However, this preliminary technique did not ensure that the testicles were maintained constantly in the desired location in all men. A ring of soft rubber was therefore added to the hole in the underwear or was worn alone and held in place by tape. This second technique was evaluated in 6 volunteers (from 6 to 24 months) and it resulted in a more marked effect on spermatogenesis: the total number of motile sperm was reduced by a mean of at least 97% after 2 months, while after the third month, mean concentration of motile sperm was equal to or less than 1 M/mL .
It has been shown that there is a thermal asymmetry between the right and the left scrotum, independently of clothing, position or physical activity . These findings led to the development of a new type of underwear which was more effective than the previous models (less than 1 M motile sperm/mL in 45 to 73 days) .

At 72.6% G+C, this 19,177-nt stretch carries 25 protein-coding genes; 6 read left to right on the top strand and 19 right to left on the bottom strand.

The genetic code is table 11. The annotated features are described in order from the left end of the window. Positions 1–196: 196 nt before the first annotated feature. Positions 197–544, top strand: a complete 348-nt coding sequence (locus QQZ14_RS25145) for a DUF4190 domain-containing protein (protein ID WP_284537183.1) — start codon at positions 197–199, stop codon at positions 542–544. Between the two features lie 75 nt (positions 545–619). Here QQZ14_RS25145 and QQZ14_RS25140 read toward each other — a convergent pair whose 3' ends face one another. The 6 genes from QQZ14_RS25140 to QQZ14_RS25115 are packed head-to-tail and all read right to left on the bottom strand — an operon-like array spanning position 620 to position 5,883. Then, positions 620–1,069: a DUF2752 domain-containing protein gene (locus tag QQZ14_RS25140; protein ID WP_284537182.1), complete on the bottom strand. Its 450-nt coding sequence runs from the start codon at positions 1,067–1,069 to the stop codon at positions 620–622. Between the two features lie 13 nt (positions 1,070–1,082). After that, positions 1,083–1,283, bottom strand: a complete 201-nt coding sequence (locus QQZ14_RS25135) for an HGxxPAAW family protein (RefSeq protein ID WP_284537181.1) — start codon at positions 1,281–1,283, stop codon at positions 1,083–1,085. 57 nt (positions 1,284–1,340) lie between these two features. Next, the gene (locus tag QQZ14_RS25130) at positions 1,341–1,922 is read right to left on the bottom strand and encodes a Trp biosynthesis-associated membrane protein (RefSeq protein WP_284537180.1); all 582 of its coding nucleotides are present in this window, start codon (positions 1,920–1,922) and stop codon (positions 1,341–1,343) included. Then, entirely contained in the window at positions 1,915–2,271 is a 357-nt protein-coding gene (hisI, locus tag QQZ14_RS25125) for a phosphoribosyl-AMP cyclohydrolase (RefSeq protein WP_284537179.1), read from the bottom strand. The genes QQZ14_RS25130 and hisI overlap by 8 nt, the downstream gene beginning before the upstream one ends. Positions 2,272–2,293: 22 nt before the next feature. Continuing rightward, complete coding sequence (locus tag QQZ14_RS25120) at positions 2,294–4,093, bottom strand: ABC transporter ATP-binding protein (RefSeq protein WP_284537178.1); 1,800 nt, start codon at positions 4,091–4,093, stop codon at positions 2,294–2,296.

Mechanisms of the effects induced by elevation in testis temperature
Induced elevation of testis temperature for contraceptive purposes is aimed at healthy men in their reproductive life. As shown in Tables 2, 3 and 4, the testis temperature reached ranges from supraphysiological to physiological values. Two of the main advantages of using testis temperature as a male contraceptive are that spermatogenesis can be recovered and fertility is preserved; until now, only physiological increases in testis temperature met such criteria, as spermatogenesis and fertility both recovered after 6 to 24 months of 15 to 24 h/day exposure to +2 °C elevation [83, 106].